Optimal maternal and neonatal outcomes and associated hospital characteristics

Katherine H. Campbell, Jessica L. Illuzzi, Henry C. Lee, Haiqun Lin, Heather S. Lipkind, Lisbet S. Lundsberg, Christian M. Pettker, Xiao Xu

Research output: Contribution to journalArticlepeer-review

7 Scopus citations


Background: This study aims to examine hospital variation in both maternal and neonatal morbidities and identify institutional characteristics associated with hospital performance in a combined measure of maternal and neonatal outcomes. Methods: Using the California Linked Birth File containing data from birth certificate and hospital discharge records, we identified 1 322 713 term births delivered at 248 hospitals during 2010-2012. For each hospital, a risk-standardized rate of severe maternal morbidities and a risk-standardized rate of severe newborn morbidities were calculated after adjusting for patient clinical risk factors. Hospitals were ranked based on combined information on their maternal and newborn morbidity rates. Results: Risk-standardized severe maternal and severe newborn morbidity rates varied substantially across hospitals (10th to 90th percentile range = 67.5-148.2 and 141.8-508.0 per 10 000 term births, respectively), although there was no significant association between the two (P = 0.15). Government hospitals (non-Federal) were more likely than other hospitals to be in worse rank quartiles (P value for trend = 0.004), whereas larger volume was associated with better rank among hospitals in the first three quartiles (P = 0.004). The most prevalent morbidities that differed progressively across hospital rank quartiles were severe hemorrhage, disseminated intravascular coagulation, and heart failure during procedure/surgery for mothers, and severe infection, respiratory complication, and shock/resuscitation for neonates. Conclusions: Hospitals with low maternal morbidity rates may not have low neonatal morbidity rates and vice versa, highlighting the importance of assessing joint maternal-newborn outcomes in order to fully characterize a hospital's obstetrical performance. Hospitals with smaller volume and government ownership tend to have less desirable outcomes and warrant additional attention in future quality improvement efforts.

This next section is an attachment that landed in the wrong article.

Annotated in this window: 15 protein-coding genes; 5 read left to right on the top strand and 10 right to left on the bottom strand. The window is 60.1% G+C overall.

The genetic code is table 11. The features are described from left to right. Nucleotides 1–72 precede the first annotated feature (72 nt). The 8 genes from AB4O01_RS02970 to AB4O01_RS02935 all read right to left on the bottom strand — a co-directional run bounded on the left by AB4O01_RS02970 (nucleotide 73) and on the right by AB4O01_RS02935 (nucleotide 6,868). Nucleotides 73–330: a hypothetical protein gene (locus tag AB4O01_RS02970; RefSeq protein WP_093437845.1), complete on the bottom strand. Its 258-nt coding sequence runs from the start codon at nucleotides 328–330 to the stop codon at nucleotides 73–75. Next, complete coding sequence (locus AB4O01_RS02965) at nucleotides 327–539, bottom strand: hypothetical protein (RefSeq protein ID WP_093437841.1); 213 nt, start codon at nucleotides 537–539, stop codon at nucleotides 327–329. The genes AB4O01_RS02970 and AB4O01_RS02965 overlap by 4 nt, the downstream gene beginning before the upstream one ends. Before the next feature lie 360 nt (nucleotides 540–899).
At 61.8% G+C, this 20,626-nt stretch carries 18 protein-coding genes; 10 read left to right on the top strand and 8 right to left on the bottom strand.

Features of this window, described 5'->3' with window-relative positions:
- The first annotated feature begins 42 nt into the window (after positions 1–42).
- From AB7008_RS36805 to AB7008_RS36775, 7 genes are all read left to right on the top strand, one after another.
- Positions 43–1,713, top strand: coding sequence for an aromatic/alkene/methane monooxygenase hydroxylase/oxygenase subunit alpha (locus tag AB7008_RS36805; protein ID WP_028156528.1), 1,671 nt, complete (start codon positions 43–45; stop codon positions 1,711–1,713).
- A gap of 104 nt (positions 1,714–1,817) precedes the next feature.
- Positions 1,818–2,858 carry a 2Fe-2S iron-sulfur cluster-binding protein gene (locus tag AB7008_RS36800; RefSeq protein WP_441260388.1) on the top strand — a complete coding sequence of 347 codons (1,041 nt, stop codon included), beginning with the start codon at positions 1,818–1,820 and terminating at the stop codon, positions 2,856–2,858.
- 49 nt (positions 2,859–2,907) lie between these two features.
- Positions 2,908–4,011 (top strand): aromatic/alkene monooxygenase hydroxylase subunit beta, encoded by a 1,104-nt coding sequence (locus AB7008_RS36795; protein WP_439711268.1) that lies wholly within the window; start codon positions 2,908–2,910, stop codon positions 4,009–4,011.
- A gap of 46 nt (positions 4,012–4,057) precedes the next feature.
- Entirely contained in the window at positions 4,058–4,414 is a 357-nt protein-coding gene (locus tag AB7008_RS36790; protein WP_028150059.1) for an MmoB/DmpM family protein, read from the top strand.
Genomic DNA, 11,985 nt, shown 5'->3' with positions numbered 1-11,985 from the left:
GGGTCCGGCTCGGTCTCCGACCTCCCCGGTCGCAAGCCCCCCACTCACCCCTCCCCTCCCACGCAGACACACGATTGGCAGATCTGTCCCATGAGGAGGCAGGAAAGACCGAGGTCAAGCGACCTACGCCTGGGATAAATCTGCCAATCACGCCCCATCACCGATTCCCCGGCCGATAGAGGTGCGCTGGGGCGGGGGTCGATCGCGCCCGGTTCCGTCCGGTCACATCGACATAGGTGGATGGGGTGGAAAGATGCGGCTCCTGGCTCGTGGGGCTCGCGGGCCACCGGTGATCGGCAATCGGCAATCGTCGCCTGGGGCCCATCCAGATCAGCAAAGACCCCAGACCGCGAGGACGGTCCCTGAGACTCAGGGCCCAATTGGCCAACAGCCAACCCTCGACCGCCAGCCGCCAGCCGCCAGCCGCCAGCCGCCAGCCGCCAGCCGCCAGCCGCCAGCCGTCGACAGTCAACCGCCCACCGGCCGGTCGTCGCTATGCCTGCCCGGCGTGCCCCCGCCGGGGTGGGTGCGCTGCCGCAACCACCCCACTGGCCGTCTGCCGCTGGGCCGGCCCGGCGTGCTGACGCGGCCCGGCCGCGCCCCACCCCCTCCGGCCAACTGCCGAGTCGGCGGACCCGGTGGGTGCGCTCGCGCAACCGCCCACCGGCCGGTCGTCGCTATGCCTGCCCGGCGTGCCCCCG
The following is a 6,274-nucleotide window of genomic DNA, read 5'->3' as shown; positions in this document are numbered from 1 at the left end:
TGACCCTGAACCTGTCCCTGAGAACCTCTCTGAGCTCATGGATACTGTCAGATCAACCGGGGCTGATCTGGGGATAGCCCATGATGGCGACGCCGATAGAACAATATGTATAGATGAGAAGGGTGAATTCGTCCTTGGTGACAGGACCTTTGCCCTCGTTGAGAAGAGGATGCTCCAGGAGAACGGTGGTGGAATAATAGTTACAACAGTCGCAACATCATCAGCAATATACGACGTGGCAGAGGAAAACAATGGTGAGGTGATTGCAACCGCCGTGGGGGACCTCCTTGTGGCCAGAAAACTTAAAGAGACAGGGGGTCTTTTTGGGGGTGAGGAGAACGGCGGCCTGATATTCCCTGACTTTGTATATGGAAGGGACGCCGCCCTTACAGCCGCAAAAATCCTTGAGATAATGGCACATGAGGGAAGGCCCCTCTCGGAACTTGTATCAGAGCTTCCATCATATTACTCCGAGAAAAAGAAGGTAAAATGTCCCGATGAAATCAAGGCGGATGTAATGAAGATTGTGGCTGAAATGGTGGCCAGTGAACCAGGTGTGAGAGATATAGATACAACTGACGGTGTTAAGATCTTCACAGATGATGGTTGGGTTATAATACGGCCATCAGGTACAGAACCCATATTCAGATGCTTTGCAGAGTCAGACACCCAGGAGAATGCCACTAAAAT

Original languageEnglish (US)
Pages (from-to)289-299
Number of pages11
Issue number2
StatePublished - Jun 2019
Externally publishedYes

All Science Journal Classification (ASJC) codes

  • Obstetrics and Gynecology


  • childbirth
  • hospital variation
  • morbidity
  • obstetric
  • quality and safety


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